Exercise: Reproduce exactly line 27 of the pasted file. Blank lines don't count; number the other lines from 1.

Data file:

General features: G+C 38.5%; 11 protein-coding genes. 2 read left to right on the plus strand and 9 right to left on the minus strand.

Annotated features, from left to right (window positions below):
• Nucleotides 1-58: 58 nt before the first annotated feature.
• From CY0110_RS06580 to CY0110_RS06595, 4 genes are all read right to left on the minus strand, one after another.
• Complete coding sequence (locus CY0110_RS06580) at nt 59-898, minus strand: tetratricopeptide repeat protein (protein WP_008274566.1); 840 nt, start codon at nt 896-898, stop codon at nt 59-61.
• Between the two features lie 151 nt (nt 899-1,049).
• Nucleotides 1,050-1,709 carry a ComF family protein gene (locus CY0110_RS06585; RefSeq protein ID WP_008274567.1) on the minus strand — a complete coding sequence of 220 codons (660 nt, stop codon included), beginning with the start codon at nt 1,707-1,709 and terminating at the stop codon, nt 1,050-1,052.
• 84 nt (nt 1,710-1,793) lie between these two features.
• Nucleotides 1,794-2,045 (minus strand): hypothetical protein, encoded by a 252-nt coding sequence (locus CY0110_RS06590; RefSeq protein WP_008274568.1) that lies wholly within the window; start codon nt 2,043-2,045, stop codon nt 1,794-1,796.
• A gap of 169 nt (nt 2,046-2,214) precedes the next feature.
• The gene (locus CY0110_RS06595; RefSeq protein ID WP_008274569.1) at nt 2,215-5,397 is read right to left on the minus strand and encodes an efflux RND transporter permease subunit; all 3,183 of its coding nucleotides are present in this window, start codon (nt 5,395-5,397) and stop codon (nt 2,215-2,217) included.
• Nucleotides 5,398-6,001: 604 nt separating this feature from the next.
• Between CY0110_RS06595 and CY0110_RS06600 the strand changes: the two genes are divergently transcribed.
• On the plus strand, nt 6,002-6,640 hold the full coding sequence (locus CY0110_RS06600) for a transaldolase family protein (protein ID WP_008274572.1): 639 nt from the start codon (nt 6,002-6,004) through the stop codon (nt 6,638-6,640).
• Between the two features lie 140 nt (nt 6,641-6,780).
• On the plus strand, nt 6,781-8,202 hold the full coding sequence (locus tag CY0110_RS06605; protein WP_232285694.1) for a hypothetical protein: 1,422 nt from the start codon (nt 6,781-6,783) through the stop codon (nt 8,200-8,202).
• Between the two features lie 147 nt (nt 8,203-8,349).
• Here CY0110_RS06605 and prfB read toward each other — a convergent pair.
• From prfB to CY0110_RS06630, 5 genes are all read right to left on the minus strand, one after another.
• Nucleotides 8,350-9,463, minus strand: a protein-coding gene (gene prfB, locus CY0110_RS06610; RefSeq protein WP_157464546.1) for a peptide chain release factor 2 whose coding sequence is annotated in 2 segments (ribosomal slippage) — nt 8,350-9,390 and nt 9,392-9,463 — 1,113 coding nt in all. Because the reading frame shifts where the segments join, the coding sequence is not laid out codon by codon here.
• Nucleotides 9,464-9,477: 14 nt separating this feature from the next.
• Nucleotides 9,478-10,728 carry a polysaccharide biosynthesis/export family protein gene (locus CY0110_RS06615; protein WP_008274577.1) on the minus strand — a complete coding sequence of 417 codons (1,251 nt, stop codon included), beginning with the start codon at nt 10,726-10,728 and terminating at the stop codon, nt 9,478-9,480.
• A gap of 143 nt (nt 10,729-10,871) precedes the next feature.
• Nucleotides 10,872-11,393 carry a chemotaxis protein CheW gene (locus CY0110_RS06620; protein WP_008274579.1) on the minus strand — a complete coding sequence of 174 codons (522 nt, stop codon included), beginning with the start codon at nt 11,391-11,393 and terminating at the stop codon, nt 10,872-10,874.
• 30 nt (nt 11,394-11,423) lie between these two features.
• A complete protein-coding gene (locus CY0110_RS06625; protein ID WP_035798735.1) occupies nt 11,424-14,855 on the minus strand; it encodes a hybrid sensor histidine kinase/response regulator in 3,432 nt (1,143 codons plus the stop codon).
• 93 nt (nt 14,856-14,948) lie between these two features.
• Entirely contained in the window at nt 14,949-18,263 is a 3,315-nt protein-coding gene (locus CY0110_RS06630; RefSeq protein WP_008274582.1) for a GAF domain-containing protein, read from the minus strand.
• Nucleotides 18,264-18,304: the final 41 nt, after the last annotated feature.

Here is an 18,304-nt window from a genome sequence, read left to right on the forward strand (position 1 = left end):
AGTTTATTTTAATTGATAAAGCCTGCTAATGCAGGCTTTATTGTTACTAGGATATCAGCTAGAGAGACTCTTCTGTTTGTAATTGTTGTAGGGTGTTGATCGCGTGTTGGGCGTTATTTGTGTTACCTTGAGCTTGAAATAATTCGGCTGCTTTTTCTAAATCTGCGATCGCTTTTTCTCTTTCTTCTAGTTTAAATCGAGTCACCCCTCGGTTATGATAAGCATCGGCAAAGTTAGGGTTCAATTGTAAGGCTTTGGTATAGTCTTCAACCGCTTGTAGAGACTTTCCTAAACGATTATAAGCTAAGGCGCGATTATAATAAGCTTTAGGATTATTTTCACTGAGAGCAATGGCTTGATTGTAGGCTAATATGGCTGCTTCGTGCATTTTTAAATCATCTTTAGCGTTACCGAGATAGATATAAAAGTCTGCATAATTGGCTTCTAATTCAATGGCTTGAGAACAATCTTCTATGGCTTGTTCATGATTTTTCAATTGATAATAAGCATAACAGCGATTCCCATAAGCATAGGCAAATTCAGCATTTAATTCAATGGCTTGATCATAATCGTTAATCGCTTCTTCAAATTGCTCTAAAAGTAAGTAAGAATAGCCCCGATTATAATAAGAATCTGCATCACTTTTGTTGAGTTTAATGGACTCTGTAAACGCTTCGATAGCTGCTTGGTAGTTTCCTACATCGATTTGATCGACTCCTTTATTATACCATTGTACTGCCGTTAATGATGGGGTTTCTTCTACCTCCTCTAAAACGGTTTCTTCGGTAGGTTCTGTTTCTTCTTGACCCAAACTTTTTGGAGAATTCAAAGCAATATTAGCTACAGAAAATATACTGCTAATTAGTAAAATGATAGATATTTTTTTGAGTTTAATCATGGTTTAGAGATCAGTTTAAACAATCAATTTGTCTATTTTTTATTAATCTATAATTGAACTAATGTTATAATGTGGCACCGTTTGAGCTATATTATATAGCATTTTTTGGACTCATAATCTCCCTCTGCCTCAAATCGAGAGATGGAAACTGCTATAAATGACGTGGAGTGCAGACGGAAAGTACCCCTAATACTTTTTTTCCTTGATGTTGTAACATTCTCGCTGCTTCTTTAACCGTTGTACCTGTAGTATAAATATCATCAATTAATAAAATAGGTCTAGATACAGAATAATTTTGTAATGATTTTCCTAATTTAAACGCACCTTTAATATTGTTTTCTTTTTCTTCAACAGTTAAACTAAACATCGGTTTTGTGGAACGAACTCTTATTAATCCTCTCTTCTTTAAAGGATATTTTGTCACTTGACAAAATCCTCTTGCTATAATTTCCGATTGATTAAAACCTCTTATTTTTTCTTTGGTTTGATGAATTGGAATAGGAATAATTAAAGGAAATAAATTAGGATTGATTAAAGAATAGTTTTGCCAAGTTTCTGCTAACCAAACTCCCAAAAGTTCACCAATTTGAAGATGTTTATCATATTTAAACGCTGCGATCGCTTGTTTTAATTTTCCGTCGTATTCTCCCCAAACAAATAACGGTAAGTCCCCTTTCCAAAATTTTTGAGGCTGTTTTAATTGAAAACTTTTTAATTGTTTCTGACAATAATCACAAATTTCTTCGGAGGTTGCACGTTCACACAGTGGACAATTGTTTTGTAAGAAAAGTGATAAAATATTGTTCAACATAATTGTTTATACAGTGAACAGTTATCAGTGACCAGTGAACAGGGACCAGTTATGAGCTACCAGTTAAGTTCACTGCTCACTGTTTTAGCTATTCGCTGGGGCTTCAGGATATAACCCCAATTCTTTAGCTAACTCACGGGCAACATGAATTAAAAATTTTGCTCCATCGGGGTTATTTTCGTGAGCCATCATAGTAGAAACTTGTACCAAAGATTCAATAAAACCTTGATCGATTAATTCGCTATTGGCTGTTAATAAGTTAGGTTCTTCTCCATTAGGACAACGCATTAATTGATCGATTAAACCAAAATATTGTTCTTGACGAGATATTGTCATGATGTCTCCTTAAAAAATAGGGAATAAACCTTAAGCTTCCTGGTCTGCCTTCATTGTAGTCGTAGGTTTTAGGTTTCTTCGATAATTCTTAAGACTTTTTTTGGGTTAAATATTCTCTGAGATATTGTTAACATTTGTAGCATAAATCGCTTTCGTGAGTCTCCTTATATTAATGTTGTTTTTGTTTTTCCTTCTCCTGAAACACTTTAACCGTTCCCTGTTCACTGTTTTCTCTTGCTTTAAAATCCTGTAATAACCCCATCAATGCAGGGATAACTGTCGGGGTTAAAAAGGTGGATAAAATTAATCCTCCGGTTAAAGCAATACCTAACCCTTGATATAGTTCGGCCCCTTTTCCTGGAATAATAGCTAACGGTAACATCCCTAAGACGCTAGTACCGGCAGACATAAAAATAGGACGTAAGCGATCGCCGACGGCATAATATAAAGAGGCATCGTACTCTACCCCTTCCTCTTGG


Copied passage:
• 93 nt (nt 14,856-14,948) lie between these two features.